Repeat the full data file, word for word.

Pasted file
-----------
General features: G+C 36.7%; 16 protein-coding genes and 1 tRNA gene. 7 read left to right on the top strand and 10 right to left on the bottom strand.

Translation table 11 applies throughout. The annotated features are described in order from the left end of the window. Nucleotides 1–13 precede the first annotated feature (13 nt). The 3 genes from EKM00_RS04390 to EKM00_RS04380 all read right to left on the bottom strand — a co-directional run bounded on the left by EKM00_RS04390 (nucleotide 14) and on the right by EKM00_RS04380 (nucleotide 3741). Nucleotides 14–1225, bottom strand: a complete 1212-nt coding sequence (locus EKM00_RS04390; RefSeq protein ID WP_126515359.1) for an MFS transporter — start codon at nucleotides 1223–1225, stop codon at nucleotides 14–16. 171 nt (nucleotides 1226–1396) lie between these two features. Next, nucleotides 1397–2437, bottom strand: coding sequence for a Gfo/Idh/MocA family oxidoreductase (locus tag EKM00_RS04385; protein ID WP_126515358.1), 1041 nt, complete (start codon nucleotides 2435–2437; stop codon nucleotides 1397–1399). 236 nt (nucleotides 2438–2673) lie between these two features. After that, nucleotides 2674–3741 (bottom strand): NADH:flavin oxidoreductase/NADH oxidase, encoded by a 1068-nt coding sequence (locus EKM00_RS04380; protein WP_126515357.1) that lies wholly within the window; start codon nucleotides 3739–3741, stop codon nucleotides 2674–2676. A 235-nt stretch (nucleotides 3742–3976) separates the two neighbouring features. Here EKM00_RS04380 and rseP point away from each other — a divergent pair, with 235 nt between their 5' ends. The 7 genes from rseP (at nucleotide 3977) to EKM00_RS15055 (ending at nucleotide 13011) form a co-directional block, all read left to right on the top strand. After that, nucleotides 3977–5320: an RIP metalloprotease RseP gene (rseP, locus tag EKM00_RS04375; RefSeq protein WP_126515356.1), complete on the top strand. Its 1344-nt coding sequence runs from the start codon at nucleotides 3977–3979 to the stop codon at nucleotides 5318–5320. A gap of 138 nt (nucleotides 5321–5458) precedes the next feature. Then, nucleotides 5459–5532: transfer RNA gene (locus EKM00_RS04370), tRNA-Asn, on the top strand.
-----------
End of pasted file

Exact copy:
General features: G+C 36.7%; 16 protein-coding genes and 1 tRNA gene. 7 read left to right on the top strand and 10 right to left on the bottom strand.

Translation table 11 applies throughout. The annotated features are described in order from the left end of the window. Nucleotides 1–13 precede the first annotated feature (13 nt). The 3 genes from EKM00_RS04390 to EKM00_RS04380 all read right to left on the bottom strand — a co-directional run bounded on the left by EKM00_RS04390 (nucleotide 14) and on the right by EKM00_RS04380 (nucleotide 3741). Nucleotides 14–1225, bottom strand: a complete 1212-nt coding sequence (locus EKM00_RS04390; RefSeq protein ID WP_126515359.1) for an MFS transporter — start codon at nucleotides 1223–1225, stop codon at nucleotides 14–16. 171 nt (nucleotides 1226–1396) lie between these two features. Next, nucleotides 1397–2437, bottom strand: coding sequence for a Gfo/Idh/MocA family oxidoreductase (locus tag EKM00_RS04385; protein ID WP_126515358.1), 1041 nt, complete (start codon nucleotides 2435–2437; stop codon nucleotides 1397–1399). 236 nt (nucleotides 2438–2673) lie between these two features. After that, nucleotides 2674–3741 (bottom strand): NADH:flavin oxidoreductase/NADH oxidase, encoded by a 1068-nt coding sequence (locus EKM00_RS04380; protein WP_126515357.1) that lies wholly within the window; start codon nucleotides 3739–3741, stop codon nucleotides 2674–2676. A 235-nt stretch (nucleotides 3742–3976) separates the two neighbouring features. Here EKM00_RS04380 and rseP point away from each other — a divergent pair, with 235 nt between their 5' ends. The 7 genes from rseP (at nucleotide 3977) to EKM00_RS15055 (ending at nucleotide 13011) form a co-directional block, all read left to right on the top strand. After that, nucleotides 3977–5320: an RIP metalloprotease RseP gene (rseP, locus tag EKM00_RS04375; RefSeq protein WP_126515356.1), complete on the top strand. Its 1344-nt coding sequence runs from the start codon at nucleotides 3977–3979 to the stop codon at nucleotides 5318–5320. A gap of 138 nt (nucleotides 5321–5458) precedes the next feature. Then, nucleotides 5459–5532: transfer RNA gene (locus EKM00_RS04370), tRNA-Asn, on the top strand.